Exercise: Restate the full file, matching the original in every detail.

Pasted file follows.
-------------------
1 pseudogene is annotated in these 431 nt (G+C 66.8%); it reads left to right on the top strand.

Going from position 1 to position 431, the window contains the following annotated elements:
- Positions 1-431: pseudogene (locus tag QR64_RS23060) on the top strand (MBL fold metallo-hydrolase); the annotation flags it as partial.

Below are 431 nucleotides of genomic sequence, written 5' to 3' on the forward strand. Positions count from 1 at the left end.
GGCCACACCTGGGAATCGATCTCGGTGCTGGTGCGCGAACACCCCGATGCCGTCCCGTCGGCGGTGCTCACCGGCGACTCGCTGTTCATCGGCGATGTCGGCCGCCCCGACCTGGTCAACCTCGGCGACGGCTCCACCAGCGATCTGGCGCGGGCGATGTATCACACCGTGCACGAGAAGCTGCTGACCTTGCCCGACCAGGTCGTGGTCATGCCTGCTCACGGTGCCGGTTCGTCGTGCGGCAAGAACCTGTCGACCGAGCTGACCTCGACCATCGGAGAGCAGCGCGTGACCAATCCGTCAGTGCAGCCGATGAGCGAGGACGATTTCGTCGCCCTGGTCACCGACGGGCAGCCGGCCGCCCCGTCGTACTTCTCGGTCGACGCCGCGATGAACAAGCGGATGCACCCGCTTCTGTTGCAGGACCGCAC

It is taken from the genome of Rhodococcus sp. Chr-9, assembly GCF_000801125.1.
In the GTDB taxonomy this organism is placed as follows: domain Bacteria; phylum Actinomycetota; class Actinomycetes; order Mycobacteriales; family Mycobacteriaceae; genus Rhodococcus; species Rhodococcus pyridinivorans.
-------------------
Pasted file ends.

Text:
1 pseudogene is annotated in these 431 nt (G+C 66.8%); it reads left to right on the top strand.

Going from position 1 to position 431, the window contains the following annotated elements:
- Positions 1-431: pseudogene (locus tag QR64_RS23060) on the top strand (MBL fold metallo-hydrolase); the annotation flags it as partial.

Below are 431 nucleotides of genomic sequence, written 5' to 3' on the forward strand. Positions count from 1 at the left end.
GGCCACACCTGGGAATCGATCTCGGTGCTGGTGCGCGAACACCCCGATGCCGTCCCGTCGGCGGTGCTCACCGGCGACTCGCTGTTCATCGGCGATGTCGGCCGCCCCGACCTGGTCAACCTCGGCGACGGCTCCACCAGCGATCTGGCGCGGGCGATGTATCACACCGTGCACGAGAAGCTGCTGACCTTGCCCGACCAGGTCGTGGTCATGCCTGCTCACGGTGCCGGTTCGTCGTGCGGCAAGAACCTGTCGACCGAGCTGACCTCGACCATCGGAGAGCAGCGCGTGACCAATCCGTCAGTGCAGCCGATGAGCGAGGACGATTTCGTCGCCCTGGTCACCGACGGGCAGCCGGCCGCCCCGTCGTACTTCTCGGTCGACGCCGCGATGAACAAGCGGATGCACCCGCTTCTGTTGCAGGACCGCAC

It is taken from the genome of Rhodococcus sp. Chr-9, assembly GCF_000801125.1.
In the GTDB taxonomy this organism is placed as follows: domain Bacteria; phylum Actinomycetota; class Actinomycetes; order Mycobacteriales; family Mycobacteriaceae; genus Rhodococcus; species Rhodococcus pyridinivorans.